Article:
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The Great Mosque of Cordoba Professor Jorge Silvetti ID Information: I. Title of work: The Great Mosque of Cordoba II.

Name of patron: Abd ar-Rahman I III. Date: first construction began 784 IV. Location: Cordoba, Spain Key Points from Readings (large portions of the readings discussed the Islamic faith; I decided to narrow down the information and focus on the architectural points instead): I. Rafael Moneo, The Mosque and the Cathedral a. The Life of Buildings: b. Architecture persists and reacts to the passage of time i. Architects gain youth in their buildings through open design, which allows a building to adapt to changing realitites/time ii. Crdoba mosque achieves this as its history spans 8 centuries c. Crdoba mosque used Christian architectural elements to reflect an Islamic ideals (such as the omnipotence of God) i. The processional through the mosque was altered from Christian churches 1. The focus of the alter in the Christian space was replaced with the mosques focus on the quibla (prayer wall) 2. This first mosque was under Abd-al-Ruhman I and was a wide space in which any Christian processional had been forgotten. d. Architectural elements of Crdoba mosque i. Height was achieved through a superimposed second arch ii. One important feature is the colored voussoirs of the arches e. The new mosque was modeled after the first and second versions of the mosques which were headed by Abd-al-Rahman the I and II. i. The most significant change in the new mosque were the skylights that were built as domes which affected not only the architectural plan, but also the atmosphere of the interior space 1. The skylights emphasized the route to the mihrab 2. There were now new heights and lighting in the mosque 3. Mosque was once a dark space Martin Frishman, Islam and the Form of the Mosque a. The Mosque: Typology and Development i. Although Islam has always advocated that material things should not be considered sacred, leaders of monotheistic religions believed they could attract potential converts with an impressive building; the more splendid they could make their sacred shrine, the greater would be its magnetism ii. The direct relationship between architectural form and function found in Christian history does not apply in the case of the mosque 1. Communion plays a more direct role in the Islam religion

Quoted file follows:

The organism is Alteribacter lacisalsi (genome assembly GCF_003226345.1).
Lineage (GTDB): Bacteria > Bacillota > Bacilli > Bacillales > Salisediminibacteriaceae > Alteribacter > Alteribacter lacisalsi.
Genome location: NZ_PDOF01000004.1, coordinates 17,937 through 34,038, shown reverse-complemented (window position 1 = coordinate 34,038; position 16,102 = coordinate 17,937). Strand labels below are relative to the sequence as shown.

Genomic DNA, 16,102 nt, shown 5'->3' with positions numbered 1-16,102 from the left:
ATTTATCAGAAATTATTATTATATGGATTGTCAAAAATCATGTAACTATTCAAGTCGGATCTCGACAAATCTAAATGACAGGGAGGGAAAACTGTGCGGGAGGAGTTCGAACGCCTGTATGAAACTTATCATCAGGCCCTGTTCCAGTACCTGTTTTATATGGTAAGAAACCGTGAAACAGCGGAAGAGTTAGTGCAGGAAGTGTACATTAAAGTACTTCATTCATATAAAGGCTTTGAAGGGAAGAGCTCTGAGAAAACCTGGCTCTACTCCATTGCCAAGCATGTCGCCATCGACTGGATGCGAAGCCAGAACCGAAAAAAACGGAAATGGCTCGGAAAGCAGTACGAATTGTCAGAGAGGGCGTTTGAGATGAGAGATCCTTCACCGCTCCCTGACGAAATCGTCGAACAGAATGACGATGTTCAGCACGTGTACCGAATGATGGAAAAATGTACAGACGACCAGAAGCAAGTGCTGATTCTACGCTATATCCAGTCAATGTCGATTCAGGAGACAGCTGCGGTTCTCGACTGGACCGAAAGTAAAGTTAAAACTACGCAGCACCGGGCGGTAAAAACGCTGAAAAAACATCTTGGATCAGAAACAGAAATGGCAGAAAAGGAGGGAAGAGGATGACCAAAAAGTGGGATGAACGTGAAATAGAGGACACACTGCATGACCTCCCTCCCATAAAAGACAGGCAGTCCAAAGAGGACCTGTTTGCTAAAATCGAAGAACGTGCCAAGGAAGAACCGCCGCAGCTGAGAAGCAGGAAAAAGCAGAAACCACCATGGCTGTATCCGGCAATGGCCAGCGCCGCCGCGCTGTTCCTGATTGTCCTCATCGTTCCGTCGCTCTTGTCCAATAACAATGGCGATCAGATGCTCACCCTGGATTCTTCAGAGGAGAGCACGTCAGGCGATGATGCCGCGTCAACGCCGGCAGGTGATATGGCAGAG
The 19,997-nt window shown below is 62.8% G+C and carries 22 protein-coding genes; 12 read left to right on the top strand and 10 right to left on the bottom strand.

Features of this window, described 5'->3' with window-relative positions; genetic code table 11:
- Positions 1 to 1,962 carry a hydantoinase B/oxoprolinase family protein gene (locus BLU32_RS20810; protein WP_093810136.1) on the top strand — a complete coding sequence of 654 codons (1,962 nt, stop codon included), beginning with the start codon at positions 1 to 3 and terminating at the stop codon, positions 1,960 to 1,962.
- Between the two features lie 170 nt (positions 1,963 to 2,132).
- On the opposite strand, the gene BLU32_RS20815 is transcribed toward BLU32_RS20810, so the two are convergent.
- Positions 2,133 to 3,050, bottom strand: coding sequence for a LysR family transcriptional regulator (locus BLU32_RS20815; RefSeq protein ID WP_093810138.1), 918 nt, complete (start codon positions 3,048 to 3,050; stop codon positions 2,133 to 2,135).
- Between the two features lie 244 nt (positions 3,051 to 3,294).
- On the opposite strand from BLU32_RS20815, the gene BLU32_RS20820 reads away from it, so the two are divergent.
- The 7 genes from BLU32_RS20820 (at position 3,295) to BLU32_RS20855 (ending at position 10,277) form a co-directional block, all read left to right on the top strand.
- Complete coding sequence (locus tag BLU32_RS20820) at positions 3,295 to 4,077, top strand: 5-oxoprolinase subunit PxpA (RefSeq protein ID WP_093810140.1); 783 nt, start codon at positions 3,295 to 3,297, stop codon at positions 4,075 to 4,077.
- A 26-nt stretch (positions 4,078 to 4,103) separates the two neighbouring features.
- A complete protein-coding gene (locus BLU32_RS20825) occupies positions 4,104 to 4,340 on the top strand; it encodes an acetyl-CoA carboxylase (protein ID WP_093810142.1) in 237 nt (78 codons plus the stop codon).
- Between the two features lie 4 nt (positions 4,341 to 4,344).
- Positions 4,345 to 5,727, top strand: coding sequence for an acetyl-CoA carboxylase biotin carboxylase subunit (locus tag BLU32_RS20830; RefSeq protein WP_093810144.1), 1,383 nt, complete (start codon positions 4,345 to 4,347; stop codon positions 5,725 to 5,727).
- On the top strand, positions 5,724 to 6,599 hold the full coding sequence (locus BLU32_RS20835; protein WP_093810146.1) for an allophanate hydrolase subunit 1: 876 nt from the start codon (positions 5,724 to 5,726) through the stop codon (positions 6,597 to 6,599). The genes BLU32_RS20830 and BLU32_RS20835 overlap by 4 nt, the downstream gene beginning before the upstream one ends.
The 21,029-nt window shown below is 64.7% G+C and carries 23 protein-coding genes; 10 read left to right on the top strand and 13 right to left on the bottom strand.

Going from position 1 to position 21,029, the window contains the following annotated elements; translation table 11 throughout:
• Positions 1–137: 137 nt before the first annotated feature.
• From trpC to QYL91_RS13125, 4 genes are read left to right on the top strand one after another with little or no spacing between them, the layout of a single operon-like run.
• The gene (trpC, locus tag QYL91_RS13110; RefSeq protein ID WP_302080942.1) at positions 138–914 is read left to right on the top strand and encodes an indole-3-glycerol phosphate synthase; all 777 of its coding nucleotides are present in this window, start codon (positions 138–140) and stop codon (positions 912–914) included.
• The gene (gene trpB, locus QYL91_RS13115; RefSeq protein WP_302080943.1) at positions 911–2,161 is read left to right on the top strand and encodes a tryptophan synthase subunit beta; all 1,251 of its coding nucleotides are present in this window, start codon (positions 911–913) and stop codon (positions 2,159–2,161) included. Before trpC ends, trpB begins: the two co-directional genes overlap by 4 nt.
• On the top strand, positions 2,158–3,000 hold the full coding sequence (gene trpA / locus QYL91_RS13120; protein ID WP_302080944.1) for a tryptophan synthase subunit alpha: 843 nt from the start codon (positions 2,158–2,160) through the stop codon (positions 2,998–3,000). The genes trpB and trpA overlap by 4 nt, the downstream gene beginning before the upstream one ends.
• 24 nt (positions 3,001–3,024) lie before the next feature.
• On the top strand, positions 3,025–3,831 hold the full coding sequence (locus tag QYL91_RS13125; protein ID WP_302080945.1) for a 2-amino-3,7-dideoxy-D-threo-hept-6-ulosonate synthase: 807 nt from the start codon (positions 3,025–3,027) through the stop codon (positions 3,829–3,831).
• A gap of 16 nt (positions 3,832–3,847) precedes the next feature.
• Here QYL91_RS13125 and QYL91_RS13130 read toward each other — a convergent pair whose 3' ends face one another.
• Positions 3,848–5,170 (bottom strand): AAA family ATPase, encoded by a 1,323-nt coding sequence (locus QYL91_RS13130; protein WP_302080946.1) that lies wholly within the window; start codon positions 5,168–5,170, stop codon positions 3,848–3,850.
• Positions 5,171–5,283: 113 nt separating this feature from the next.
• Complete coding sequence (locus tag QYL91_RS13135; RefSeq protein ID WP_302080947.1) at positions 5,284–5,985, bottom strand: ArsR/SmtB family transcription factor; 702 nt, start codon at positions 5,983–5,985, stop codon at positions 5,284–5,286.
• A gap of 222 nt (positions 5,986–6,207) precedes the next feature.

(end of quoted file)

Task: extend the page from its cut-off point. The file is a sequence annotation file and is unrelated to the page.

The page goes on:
than it does in Judaic and Christian practice a. In Islam it plays a more direct role, since there is no intermediary (such as a priest) b. The component parts of the mosque i. A demarcated space: partly roofed and partly open to the sky to provide a space for the congregation at prayer ii. The qibla wall and the mihrab 1. They prayer-hall must have one wall (known as the qibla) facing Mecca 2. At the mid-point of the qibla is placed the mihrab (the most decorated feature of the mosque, has a semicircular plan and a semicircular arched top) iii. The minbar (pulpit), always positioned to the right of the mihrab 1. Consists of stairs that lead to a greater platform iv. The kursi: the lectern on which the Quran is placed v. The minaret: tower-like feature, with original purpose to ensure that the voice of the muezzin making the adhan could be heard at a maximum distance vi. The portal: concealment of the interior of a building from outside view Notes from lecture: I. A mosque doesnt need a building; it is a location that is marked towards Mecca and points its visitor towards Mecca a. The wall (qibla) orients the faithful who enter the mosque i. The faithful are not oriented to a single point, but rather to a distant, spiritual point that is symbolized by an architectural point seen in the mosque II. The site of the mosque is a type of acropolis III. The capitals of the columns are reused from old landmarks and are made of precious materials a. There are hundreds of different types of capitals IV. This kind of mosque can be expanded V. This mosque is open all the time and has many entrances a. Easily accessible to the public b. Lies in the center of the city c. The mosque is always seen in the plan of an Islamic city